As much as I enjoy running, I often need help and motivation to get started, and keep going, and Zombies, Run! has been my savior. I’ve mentioned the fitness app several times in the past, but if you’re not familiar, it’s a sort of interactive radio play, in which episodic stories unfold in-between tracks from your playlist as you run, transforming a real-world jog into a journey through the zombie apocalypse.
Season 3 of Zombies, Run! is out next month, but I’ve found a new running app to keep me occupied until then. BattleSuit Runner Fitness is available for both Android and iOS and is quite similar in that the missions unfold in-between your running songs, but in this game you’re DeltaSuit, an exosuit-wearing commando battling against an alien invasion.
Synium Software has released a major update to its Apple mobile family history app with the release of MobileFamilyTree 7.1. Aside from gaining an iOS 7-inspired facelift, the app also adds AirPlay video support, rebuilds the interactive tree from scratch and includes a number of other major and minor tweaks and improvements.
Despite the major changes, the app remains free to all existing users, while new users can take advantage of a special 50 percent off promotion and purchase the app for $6.99 before March 31st.
Apple has rarely been first to market with a product -- it did not build the first MP3 player or tablet, but it does have a history of revolutionizing those markets, as it did with the smartphone. There isn't anything wrong with stepping into an existing market and bringing along fresh and innovative ideas. In fact, it has worked out quite well for the company over the years.
However, more recent history shows that Apple can also lose the markets, as both tablet and smartphone have fallen behind rival Android, which entered the scene later. Openness plays a part in this -- a multitude of devices to choose from, along with more customizable options, is a big deal when compared to a closed system with one device released annually.
Eleventh in a series. Apple rolled out a cheaper 8GB version of its iPhone 5c this week (in selected territories) and also replaced the aging budget iPad 2 with the newer, 4th gen iPad with Retina Display. The replacement iPad, which is available everywhere, is priced the same as the iPad mini giving potential buyers an interesting purchasing dilemma.
Featured apps this week include one of the best looking games yet released for iOS, an app which claims to boost your fitness in just four minutes a day, one which will help you avoid people you don’t want to see, and a game which could help find a cure for cancer.
OK, maybe that's a slight exaggeration. But wearable devices are really struggling to get off the ground, at least in the UK. All of the excitement that surrounds smartwatches that can be used to read email, VPN into a home computer, check vital stats, set off The Bomb, or tell the time (imagine!) -- maybe a couple of these are a little far-fetched -- seems to be little more than manufacturers' fluff and guff. The wheels of the marketing machine have been whirring away furiously, but it has had very little effect. With a population of approaching 65 million people, only a very tiny proportion of the nation has seen the need to invest in a smartwatch -- below 1 percent in fact.
Figures from Kantar World Panel show that a lowly 0.9 percent of UK consumers have put their hard-earned money towards a smartwatch. Other statistics to come from the research are of little surprise. Almost three quarters (72 percent) of smartwatch owners are male, and 56 percent are aged under 35. There are a small number of names associated with smartwatches, and the spread is fairly evenly distributed. At the top of the heap is Samsung with a 32 percent share, followed by Sony with 21 percent and Pebble with 18 percent. There is obviously a leader, but with the numbers being so low, percentages are very easily swayed.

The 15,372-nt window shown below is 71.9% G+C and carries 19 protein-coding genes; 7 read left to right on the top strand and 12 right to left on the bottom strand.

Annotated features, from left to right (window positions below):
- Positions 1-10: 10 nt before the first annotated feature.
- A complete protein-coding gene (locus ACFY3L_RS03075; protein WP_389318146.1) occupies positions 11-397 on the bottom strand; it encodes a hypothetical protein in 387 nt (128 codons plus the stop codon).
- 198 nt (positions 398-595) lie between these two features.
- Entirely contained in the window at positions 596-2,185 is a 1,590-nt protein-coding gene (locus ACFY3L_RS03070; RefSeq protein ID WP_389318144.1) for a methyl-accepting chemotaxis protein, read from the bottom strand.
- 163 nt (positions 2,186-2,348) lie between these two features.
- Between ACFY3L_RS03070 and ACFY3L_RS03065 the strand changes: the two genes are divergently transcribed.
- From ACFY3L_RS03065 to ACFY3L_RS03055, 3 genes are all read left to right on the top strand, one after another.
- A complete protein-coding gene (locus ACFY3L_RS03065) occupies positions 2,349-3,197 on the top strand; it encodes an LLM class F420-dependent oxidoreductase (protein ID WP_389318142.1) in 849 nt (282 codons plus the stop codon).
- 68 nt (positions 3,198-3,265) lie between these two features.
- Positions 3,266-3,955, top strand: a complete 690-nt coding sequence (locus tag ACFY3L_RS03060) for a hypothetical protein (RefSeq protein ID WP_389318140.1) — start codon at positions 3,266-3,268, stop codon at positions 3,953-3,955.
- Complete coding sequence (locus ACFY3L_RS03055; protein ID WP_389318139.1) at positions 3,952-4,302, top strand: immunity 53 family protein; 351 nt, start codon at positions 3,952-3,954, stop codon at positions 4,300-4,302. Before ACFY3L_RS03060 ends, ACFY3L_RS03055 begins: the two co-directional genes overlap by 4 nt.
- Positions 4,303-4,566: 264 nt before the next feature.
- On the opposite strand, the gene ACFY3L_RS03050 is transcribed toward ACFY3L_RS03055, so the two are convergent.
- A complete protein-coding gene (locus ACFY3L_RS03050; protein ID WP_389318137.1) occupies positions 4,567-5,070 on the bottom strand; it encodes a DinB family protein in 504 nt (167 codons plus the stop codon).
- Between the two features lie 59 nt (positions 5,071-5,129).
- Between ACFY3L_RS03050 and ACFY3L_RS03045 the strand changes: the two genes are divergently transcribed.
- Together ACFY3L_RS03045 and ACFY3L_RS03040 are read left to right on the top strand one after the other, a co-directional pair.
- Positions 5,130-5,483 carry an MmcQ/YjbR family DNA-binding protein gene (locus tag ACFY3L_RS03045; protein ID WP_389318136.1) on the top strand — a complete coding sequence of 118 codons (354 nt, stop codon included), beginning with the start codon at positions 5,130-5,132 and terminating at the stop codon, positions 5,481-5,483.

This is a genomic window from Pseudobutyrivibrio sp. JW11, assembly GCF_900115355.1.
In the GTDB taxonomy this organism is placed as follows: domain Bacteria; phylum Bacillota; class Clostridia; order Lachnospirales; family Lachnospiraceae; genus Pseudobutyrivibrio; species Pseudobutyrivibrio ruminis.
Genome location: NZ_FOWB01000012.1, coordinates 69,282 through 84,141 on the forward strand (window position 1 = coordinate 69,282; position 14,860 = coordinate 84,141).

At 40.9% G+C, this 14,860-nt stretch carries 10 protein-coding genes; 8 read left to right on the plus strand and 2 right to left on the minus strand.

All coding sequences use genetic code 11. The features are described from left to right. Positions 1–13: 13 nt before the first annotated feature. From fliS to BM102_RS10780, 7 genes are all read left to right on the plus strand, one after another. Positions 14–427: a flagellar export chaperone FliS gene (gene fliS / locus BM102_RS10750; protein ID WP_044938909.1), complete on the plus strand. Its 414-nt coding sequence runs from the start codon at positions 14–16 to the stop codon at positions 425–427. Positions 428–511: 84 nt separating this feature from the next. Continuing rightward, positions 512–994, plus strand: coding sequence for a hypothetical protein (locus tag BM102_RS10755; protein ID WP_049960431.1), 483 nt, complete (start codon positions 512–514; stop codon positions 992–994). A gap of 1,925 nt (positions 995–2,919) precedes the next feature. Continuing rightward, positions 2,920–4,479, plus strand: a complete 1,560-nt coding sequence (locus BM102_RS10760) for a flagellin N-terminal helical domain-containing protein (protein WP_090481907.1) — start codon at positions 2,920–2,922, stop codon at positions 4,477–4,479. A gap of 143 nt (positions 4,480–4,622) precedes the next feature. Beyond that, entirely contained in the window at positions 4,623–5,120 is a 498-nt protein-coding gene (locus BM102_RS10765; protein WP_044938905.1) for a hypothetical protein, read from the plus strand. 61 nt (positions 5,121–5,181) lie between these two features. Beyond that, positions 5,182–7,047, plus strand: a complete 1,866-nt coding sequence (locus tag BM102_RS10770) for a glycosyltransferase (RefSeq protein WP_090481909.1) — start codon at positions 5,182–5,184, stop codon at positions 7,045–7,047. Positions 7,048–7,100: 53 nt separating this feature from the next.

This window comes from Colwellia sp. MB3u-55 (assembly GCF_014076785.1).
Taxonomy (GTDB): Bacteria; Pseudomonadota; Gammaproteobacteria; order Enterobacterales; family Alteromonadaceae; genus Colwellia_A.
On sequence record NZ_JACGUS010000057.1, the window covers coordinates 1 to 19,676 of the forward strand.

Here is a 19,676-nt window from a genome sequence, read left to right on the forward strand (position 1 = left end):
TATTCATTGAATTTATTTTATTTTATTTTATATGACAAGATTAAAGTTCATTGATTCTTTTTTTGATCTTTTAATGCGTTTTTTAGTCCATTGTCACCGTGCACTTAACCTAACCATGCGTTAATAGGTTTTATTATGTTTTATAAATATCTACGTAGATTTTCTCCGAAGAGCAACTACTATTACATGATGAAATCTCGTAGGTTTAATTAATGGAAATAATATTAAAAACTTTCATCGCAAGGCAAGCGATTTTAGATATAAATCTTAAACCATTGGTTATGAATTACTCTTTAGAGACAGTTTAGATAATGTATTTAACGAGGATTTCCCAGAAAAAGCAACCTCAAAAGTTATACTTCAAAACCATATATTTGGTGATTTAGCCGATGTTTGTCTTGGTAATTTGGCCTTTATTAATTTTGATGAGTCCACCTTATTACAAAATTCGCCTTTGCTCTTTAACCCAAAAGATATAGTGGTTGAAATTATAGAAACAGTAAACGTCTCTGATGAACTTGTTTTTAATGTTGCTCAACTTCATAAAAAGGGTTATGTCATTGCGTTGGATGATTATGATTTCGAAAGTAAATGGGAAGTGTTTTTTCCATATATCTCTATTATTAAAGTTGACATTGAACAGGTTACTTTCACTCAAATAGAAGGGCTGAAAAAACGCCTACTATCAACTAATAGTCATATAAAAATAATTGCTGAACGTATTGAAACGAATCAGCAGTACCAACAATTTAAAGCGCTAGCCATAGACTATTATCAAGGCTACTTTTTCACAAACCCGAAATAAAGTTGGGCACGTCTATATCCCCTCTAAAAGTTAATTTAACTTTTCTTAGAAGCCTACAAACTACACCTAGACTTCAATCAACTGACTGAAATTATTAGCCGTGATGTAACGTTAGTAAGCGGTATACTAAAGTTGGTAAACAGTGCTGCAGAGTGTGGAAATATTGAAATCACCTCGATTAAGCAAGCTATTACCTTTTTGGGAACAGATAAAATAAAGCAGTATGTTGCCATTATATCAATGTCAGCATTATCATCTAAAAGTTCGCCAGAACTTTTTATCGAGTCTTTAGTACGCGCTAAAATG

Tenth in a series. A big week for Apple as it released the long-awaited update for its mobile operating system. iOS 7.1 adds support for CarPlay, enhancements to Siri, iTunes Radio, Calendar, and Accessibility, and a new HDR camera setting for iPhone 5s. The big news for owners of iPhone 4 is iOS 7.1 runs far less sluggishly on the older hardware.
Of the new and updated apps that have arrived in the store this week, highlights for me include a free adventure game from two ex-LucasArts designers, an app which transforms everyday snaps into works of art, one that stops you forgetting...er… something… and a kitchen app that that will let you find, and conjure up, delicious culinary delights.
It's been a busy week for Microsoft -- and not necessarily for the reasons the company might have expected. For anyone unwilling to wait until April to receive Windows 8.1 Update, a few methods emerged that made it possible to grab a copy of the eagerly awaited update ahead of the official launch. While some of these options appear to have been stopped in their tracks, where there's a will there's a way, and numerous users -- my good self included -- jumped on the downloads as soon as possible. Some were impressed while others -- yep, me again! -- were not. Perhaps it is little wonder that Windows XP usage continues to grow faster than that of Windows 8.x. This lead to analysts suggesting that the decline of the PC will be slowed rather than avoided by the continued popularity of XP.
Windows 8.1 Update wasn't that only Microsoft download that was on the agenda this week. Brian had details of how Windows RT users can update their copies of Office 2013 to SP1. At the top of Microsoft, a quick reshuffle saw a change of faces in a number of key positions as well as the departure of some well-known characters. Skype rolled out to Outlook.com around the world and gained HD video calling as well. It is normally Microsoft that is to be found on the giving-end of a smeary advertising campaign (hello, Scroogled), but after the Oscars it was Nokia poking fun at Ellen DeGeneres' blurry selfie that was taken on a Samsung device.
Ninth in a series. This week Google updated its Gmail app, adding background refresh, so it can now fetch new mail even when it’s not open. This is a great addition, and stops you having to manually refresh to check for new messages. Google also added simplified sign-in. Log in to any Google app -- Gmail, Maps, Google+ or Chrome, for example -- and your account details will be used to log you in to all other Google apps automatically.